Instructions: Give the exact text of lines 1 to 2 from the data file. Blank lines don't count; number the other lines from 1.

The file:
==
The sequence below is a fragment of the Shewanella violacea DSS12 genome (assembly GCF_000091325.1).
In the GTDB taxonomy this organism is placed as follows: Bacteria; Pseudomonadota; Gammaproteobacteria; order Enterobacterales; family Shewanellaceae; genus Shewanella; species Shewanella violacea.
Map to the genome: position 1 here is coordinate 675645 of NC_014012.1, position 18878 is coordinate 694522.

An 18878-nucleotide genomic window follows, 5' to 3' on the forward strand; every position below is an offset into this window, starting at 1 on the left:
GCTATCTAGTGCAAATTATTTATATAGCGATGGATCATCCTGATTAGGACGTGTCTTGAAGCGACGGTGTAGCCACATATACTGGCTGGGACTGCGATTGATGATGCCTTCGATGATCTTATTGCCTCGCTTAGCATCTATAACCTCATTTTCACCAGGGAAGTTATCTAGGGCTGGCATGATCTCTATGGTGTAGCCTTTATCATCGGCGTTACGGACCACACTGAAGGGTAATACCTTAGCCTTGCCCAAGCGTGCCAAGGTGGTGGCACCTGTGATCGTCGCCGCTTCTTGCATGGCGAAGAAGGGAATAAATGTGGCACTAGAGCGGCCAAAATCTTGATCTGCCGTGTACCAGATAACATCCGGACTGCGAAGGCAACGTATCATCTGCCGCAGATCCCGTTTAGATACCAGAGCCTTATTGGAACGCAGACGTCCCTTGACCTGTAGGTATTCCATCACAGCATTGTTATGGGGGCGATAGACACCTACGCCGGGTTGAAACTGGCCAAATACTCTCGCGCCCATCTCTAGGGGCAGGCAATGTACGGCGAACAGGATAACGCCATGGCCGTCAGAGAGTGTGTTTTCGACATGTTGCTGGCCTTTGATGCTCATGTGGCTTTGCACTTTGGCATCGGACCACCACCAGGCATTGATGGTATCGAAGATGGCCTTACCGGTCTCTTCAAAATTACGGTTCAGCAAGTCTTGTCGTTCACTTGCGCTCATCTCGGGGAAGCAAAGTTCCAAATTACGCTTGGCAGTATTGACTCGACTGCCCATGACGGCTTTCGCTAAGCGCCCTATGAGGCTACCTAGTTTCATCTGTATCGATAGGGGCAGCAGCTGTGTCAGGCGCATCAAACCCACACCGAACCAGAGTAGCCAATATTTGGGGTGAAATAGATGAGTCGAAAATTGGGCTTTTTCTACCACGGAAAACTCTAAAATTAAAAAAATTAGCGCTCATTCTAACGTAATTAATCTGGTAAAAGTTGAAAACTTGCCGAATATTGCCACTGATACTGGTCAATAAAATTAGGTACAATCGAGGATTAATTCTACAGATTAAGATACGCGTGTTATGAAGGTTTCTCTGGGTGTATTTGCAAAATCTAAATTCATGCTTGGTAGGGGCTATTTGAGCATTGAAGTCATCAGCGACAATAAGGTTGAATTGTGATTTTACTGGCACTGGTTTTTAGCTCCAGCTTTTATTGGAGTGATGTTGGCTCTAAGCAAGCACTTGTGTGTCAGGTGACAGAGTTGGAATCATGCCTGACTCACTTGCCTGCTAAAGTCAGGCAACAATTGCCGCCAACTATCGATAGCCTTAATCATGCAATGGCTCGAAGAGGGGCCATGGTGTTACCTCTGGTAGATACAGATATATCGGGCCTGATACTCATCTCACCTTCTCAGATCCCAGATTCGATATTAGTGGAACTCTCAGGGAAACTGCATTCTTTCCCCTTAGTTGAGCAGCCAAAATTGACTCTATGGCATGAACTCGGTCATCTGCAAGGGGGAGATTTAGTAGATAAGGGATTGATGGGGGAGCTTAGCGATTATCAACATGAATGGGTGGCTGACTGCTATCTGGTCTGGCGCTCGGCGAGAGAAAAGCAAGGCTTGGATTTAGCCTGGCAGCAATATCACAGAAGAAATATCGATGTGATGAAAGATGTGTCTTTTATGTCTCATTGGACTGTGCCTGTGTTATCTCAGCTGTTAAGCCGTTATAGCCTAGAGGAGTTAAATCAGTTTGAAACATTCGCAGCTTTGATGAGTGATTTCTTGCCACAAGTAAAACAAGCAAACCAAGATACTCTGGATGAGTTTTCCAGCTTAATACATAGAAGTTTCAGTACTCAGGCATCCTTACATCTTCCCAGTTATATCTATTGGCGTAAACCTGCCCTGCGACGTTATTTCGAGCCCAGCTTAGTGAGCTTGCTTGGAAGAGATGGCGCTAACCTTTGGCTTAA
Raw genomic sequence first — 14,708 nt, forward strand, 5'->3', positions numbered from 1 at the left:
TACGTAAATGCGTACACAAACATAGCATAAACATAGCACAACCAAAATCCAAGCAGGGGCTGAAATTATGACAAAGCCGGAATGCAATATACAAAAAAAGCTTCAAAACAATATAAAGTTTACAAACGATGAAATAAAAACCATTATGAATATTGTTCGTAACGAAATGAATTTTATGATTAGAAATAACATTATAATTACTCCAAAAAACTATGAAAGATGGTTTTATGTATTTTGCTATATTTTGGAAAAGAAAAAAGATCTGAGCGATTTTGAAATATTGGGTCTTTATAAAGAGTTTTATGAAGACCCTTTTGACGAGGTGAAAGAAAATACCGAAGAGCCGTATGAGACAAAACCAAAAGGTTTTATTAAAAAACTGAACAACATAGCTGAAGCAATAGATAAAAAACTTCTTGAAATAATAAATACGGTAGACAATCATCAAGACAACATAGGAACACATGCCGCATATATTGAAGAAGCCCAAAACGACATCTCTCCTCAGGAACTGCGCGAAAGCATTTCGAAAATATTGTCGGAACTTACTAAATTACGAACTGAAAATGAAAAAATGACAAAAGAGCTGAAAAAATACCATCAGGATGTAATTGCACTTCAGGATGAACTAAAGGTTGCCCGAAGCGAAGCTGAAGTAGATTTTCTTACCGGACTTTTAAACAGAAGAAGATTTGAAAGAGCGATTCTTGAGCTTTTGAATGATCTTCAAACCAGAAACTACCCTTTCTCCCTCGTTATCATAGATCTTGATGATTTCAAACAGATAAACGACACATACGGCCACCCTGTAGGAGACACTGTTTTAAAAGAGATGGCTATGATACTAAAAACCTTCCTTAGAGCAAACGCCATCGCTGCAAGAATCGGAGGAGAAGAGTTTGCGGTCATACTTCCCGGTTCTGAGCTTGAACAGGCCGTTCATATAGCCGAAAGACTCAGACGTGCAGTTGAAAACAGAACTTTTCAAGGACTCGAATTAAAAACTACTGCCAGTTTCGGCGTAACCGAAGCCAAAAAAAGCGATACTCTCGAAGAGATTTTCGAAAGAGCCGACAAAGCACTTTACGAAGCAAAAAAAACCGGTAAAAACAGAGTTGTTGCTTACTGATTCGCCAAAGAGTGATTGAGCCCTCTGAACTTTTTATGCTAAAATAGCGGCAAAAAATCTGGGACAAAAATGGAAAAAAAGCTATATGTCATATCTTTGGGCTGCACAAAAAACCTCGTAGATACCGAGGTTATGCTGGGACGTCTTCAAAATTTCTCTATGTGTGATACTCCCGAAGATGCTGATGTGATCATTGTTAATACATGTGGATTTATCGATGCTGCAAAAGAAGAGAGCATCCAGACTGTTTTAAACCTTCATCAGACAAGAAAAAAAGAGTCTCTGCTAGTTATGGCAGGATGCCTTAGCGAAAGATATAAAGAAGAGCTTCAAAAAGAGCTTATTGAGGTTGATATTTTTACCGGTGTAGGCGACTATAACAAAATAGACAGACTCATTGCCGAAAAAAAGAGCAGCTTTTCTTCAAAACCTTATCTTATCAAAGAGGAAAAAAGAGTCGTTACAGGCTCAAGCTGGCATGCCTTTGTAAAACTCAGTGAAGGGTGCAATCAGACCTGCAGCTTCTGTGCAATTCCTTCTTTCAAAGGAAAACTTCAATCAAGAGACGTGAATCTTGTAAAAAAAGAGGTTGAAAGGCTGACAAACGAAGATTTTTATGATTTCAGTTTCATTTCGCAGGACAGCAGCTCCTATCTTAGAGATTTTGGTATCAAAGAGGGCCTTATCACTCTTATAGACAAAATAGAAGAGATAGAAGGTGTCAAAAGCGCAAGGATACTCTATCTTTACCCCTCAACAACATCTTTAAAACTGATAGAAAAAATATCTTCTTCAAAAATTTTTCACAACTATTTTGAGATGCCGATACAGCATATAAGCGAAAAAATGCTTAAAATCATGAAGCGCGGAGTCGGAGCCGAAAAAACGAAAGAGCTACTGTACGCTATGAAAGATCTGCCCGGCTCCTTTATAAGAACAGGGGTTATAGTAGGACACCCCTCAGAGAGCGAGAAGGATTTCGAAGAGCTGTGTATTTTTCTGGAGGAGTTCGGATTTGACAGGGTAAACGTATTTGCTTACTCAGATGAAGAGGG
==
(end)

The sequence below is a fragment of the Shewanella violacea DSS12 genome (assembly GCF_000091325.1).
In the GTDB taxonomy this organism is placed as follows: Bacteria; Pseudomonadota; Gammaproteobacteria; order Enterobacterales; family Shewanellaceae; genus Shewanella; species Shewanella violacea.